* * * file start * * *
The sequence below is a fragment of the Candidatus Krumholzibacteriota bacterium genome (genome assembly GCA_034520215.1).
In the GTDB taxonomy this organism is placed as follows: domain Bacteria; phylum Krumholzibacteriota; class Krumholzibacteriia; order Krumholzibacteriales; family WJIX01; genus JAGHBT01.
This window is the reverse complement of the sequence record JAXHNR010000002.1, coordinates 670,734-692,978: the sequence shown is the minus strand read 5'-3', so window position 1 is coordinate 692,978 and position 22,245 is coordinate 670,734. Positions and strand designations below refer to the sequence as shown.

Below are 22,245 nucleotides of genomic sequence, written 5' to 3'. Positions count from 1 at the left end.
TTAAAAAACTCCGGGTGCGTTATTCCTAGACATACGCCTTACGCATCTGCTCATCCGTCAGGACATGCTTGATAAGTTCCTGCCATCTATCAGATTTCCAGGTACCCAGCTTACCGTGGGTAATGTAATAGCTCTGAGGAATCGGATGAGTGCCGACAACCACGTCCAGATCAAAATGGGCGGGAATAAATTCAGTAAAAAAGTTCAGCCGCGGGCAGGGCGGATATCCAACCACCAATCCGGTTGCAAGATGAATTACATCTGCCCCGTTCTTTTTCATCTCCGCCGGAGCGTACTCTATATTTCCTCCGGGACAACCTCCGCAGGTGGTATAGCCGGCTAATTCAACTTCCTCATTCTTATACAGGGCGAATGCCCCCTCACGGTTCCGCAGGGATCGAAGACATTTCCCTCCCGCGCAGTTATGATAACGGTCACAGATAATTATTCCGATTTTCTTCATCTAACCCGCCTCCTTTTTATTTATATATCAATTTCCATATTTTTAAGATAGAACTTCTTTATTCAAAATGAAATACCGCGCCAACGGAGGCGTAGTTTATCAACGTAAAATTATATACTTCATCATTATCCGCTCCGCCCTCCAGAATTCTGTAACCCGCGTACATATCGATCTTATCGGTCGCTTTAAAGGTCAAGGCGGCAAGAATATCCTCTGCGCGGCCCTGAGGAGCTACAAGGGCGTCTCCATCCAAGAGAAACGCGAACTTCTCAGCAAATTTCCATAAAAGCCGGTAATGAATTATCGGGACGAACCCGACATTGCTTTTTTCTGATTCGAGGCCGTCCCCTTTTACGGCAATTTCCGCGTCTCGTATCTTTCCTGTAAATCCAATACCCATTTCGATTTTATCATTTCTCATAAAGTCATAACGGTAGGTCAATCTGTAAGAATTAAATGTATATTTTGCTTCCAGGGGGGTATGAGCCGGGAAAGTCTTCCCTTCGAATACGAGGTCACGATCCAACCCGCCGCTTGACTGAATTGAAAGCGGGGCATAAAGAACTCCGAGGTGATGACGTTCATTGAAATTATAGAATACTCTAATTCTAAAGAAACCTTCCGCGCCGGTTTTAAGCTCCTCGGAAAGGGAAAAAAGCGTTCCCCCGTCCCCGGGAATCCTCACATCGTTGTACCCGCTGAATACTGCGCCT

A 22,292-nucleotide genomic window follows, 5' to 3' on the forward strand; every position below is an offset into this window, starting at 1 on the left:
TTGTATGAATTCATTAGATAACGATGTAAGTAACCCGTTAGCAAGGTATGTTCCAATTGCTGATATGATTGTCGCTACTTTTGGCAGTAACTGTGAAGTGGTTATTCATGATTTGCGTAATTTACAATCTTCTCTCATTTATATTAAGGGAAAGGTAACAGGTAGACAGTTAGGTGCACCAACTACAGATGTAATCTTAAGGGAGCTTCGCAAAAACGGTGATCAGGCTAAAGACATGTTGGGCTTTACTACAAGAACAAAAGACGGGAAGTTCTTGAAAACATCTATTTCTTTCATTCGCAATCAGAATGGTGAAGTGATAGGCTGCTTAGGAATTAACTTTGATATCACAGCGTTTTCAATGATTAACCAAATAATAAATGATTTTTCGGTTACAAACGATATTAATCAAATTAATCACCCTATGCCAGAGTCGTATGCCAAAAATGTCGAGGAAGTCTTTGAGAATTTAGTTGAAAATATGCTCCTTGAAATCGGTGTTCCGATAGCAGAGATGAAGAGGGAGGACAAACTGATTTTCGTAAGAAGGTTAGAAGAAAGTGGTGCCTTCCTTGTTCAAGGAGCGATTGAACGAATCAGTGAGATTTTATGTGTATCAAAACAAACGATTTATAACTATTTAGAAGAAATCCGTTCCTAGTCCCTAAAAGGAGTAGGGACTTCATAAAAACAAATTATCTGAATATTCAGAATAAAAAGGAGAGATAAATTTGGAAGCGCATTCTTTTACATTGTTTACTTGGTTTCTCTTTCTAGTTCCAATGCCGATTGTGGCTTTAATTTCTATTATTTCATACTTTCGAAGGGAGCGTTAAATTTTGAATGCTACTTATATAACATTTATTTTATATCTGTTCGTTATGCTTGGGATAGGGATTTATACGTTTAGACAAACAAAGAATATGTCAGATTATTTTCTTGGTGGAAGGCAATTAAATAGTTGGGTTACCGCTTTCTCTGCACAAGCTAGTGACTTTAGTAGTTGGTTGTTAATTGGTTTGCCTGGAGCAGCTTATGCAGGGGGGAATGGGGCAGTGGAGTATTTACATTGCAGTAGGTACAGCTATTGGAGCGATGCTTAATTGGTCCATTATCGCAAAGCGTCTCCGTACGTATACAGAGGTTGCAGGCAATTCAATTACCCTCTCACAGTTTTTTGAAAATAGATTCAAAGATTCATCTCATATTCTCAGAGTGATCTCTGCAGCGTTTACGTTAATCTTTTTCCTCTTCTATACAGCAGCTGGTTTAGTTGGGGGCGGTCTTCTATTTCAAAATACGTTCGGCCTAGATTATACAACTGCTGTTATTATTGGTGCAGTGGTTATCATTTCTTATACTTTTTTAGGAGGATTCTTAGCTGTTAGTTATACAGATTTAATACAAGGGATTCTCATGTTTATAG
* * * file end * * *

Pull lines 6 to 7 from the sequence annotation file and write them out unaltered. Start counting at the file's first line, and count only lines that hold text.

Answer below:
A 22,292-nucleotide genomic window follows, 5' to 3' on the forward strand; every position below is an offset into this window, starting at 1 on the left:
TTGTATGAATTCATTAGATAACGATGTAAGTAACCCGTTAGCAAGGTATGTTCCAATTGCTGATATGATTGTCGCTACTTTTGGCAGTAACTGTGAAGTGGTTATTCATGATTTGCGTAATTTACAATCTTCTCTCATTTATATTAAGGGAAAGGTAACAGGTAGACAGTTAGGTGCACCAACTACAGATGTAATCTTAAGGGAGCTTCGCAAAAACGGTGATCAGGCTAAAGACATGTTGGGCTTTACTACAAGAACAAAAGACGGGAAGTTCTTGAAAACATCTATTTCTTTCATTCGCAATCAGAATGGTGAAGTGATAGGCTGCTTAGGAATTAACTTTGATATCACAGCGTTTTCAATGATTAACCAAATAATAAATGATTTTTCGGTTACAAACGATATTAATCAAATTAATCACCCTATGCCAGAGTCGTATGCCAAAAATGTCGAGGAAGTCTTTGAGAATTTAGTTGAAAATATGCTCCTTGAAATCGGTGTTCCGATAGCAGAGATGAAGAGGGAGGACAAACTGATTTTCGTAAGAAGGTTAGAAGAAAGTGGTGCCTTCCTTGTTCAAGGAGCGATTGAACGAATCAGTGAGATTTTATGTGTATCAAAACAAACGATTTATAACTATTTAGAAGAAATCCGTTCCTAGTCCCTAAAAGGAGTAGGGACTTCATAAAAACAAATTATCTGAATATTCAGAATAAAAAGGAGAGATAAATTTGGAAGCGCATTCTTTTACATTGTTTACTTGGTTTCTCTTTCTAGTTCCAATGCCGATTGTGGCTTTAATTTCTATTATTTCATACTTTCGAAGGGAGCGTTAAATTTTGAATGCTACTTATATAACATTTATTTTATATCTGTTCGTTATGCTTGGGATAGGGATTTATACGTTTAGACAAACAAAGAATATGTCAGATTATTTTCTTGGTGGAAGGCAATTAAATAGTTGGGTTACCGCTTTCTCTGCACAAGCTAGTGACTTTAGTAGTTGGTTGTTAATTGGTTTGCCTGGAGCAGCTTATGCAGGGGGGAATGGGGCAGTGGAGTATTTACATTGCAGTAGGTACAGCTATTGGAGCGATGCTTAATTGGTCCATTATCGCAAAGCGTCTCCGTACGTATACAGAGGTTGCAGGCAATTCAATTACCCTCTCACAGTTTTTTGAAAATAGATTCAAAGATTCATCTCATATTCTCAGAGTGATCTCTGCAGCGTTTACGTTAATCTTTTTCCTCTTCTATACAGCAGCTGGTTTAGTTGGGGGCGGTCTTCTATTTCAAAATACGTTCGGCCTAGATTATACAACTGCTGTTATTATTGGTGCAGTGGTTATCATTTCTTATACTTTTTTAGGAGGATTCTTAGCTGTTAGTTATACAGATTTAATACAAGGGATTCTCATGTTTATAG